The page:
As queer men of a certain age, we know that bear culture doesn’t necessarily have to do with wildlife. Bear culture is a convenient shorthand to describe a certain kind of queer man and, if we’re lucky, it’s also a community we’re proud to be a part of.
But what exactly is a bear? What is this bear culture of which we speak? Just because a man growls doesn’t make him a bear! So how can you know if it’s accurate to describe yourself as a bear on Grindr, or if you can go to that cool local bear pride event happening in your town?
A 1979 article from The Advocate – possibly the first time bear culture was ever mentioned in print – described bears as hairy men of size who are “reminiscent of railroad engineers and former football greats.” (Uh, we don’t know about that part. Railroad engineers? Sports heroes? Maybe plumbers.) The hair is a key part of bear culture - the flowing, rough beards, and hirsute chests and legs that get us all riled up. Bear culture, according to the publication Archives of Sexual Behavior, is about “reject[ing] the normative idealized male beauty revered by mainstream gay men.” Bear culture and community provide refuge in a world where thinness is idealized. As Pink News puts it, bears are the opposite of twinks. (No shade to twinks; we love them too!)
Bears like to laugh. They are “intensely sexual” (insert your own definition of that) and may be short, so fans of pocket gays rejoice! Bears may be into motorcycle culture, but a motorcyclist may not be into bear culture. (So approach a chubby, hairy man on a Harley at your own risk, ok?)
A 2017 review on bear culture in The American Journal of Men’s Health noted that bears can actually be any size, and may enjoy clothing of blue collar industries. (We love a man who isn’t afraid to get his hands dirty!) Bears can embrace their feminine side too, though. So yes! Get you a man who can do both!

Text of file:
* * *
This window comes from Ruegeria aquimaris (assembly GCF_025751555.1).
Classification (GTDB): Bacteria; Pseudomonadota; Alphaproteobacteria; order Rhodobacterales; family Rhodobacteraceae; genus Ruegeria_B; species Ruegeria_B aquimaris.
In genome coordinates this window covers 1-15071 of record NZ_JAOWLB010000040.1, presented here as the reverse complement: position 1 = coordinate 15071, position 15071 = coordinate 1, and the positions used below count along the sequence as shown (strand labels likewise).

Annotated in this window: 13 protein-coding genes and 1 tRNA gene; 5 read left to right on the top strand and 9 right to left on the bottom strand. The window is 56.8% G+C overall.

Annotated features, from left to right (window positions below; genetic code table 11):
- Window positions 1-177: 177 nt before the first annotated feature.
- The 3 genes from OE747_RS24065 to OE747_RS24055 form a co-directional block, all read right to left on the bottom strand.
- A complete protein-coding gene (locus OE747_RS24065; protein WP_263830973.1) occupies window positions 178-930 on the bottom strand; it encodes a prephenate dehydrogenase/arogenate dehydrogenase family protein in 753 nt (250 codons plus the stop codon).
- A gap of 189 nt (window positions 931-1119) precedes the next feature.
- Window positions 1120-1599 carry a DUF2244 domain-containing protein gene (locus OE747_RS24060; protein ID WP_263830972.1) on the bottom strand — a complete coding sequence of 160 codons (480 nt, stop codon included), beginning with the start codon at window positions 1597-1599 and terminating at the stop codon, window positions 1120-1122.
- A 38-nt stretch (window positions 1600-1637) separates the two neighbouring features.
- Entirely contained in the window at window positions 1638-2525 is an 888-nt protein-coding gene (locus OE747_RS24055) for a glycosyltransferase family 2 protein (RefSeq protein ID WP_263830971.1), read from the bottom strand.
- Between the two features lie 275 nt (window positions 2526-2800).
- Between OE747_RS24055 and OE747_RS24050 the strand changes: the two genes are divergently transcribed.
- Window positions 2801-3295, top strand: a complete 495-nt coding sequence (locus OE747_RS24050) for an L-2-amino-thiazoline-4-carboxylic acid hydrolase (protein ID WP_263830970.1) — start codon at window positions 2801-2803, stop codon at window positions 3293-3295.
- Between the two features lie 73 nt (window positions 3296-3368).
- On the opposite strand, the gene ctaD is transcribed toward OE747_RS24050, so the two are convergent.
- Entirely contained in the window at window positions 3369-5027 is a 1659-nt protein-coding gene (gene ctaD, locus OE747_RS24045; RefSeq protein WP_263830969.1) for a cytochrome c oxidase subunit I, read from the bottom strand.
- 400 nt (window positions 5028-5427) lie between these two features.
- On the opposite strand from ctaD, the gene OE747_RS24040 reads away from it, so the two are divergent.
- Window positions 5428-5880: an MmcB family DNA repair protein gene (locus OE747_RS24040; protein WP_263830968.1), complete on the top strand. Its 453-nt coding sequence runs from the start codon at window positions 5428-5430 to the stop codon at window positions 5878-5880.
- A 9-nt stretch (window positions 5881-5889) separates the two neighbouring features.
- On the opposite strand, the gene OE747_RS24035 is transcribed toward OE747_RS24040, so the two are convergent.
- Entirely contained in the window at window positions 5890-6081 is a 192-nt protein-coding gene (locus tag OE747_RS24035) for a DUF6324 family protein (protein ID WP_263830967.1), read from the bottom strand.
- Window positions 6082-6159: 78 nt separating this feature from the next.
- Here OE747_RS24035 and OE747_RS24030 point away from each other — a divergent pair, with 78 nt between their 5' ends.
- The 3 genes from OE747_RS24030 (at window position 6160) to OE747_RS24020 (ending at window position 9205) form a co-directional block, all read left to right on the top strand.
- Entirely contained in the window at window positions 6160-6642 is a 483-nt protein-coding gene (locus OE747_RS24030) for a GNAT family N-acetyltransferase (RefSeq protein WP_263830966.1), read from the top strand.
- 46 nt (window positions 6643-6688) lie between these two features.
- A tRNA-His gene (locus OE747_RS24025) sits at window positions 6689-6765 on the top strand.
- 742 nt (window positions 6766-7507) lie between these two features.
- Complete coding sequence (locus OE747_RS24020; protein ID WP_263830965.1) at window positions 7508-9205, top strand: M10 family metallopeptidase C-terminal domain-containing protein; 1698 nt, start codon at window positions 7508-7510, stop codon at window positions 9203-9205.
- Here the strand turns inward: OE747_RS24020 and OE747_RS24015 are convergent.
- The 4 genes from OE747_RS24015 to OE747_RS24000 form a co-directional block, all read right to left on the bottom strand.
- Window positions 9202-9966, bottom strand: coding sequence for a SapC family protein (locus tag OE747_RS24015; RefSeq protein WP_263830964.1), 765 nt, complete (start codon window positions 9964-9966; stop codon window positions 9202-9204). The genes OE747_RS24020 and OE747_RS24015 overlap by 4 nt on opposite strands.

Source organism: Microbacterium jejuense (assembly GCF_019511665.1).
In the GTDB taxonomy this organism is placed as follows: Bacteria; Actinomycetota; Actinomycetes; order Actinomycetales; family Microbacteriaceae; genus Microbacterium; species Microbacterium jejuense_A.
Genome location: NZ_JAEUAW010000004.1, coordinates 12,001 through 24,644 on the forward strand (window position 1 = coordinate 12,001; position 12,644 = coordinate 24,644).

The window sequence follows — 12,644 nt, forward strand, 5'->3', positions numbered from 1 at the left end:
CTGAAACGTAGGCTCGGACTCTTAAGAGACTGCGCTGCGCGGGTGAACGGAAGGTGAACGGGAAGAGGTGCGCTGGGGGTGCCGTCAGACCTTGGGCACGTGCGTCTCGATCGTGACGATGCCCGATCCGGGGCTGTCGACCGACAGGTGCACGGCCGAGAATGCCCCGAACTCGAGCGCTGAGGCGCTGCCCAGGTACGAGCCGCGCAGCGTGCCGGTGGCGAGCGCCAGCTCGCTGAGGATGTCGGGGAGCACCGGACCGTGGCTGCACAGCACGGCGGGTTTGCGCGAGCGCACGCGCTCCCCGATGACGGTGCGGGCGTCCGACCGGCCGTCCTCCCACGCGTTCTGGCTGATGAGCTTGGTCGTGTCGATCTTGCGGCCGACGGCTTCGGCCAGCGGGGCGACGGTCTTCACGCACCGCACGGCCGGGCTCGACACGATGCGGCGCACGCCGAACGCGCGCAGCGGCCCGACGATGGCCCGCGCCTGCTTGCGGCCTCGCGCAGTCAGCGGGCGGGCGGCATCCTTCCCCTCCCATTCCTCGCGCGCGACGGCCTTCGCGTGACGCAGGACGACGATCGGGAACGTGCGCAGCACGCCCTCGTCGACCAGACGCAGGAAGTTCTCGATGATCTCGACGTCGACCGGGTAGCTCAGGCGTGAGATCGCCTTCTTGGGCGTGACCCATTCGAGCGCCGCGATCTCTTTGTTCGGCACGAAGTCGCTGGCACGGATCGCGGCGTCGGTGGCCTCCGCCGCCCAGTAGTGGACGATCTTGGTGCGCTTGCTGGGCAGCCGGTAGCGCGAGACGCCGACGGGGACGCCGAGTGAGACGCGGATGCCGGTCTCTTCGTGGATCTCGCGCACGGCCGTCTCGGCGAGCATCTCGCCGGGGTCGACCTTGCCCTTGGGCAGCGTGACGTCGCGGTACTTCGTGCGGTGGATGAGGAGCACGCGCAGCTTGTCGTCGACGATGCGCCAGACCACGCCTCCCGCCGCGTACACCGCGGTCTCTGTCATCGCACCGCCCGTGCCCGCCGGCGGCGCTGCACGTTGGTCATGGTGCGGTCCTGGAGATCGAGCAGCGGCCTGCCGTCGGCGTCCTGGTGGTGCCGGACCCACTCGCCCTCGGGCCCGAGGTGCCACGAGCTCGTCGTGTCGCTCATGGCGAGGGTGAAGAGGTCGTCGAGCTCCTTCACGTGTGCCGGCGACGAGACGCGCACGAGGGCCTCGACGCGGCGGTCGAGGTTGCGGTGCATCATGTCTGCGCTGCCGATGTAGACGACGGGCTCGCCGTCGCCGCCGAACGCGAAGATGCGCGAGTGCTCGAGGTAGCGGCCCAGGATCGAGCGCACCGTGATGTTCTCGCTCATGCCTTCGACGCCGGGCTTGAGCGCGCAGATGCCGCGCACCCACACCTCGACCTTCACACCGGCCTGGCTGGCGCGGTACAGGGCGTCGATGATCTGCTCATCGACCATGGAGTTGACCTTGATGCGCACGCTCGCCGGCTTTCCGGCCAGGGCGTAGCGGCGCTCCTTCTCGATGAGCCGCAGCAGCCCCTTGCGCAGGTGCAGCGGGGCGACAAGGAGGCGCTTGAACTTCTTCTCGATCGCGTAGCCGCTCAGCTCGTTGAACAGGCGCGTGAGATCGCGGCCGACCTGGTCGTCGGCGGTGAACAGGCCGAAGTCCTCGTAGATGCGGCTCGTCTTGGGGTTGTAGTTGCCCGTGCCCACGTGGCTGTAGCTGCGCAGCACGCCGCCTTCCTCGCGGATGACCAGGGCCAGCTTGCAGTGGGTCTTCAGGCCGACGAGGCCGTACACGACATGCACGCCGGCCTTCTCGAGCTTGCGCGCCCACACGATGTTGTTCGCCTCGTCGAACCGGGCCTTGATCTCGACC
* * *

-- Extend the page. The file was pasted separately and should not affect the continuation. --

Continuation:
Cool! Now you know what bear culture is. But honey, class is still in session so don’t go anywhere. The single greatest thing about the bear community is its inclusivity. But you’ve got to know the lingo. Cubs are younger bears. Skinnier bears are otters. Polar bears are men with white or gray hair. Behrs are chubby but not hairy. Leather bears are… well, ok, you probably don’t need a definition for that one.
So, do you think you’re a bear? Time to let the world know! And we can help. Check out our Dreamy Bear tank, I’m Like No Otter tank, or Just a Bear in the Woods shirt, and embrace your animal instincts. Wear one to the local bar. Wear one to Pride. Wear one on your next date. Wear one to Bear Week in Provincetown. Wear one to the forest. Wear one everywhere. Because as they say, it pays to advertise.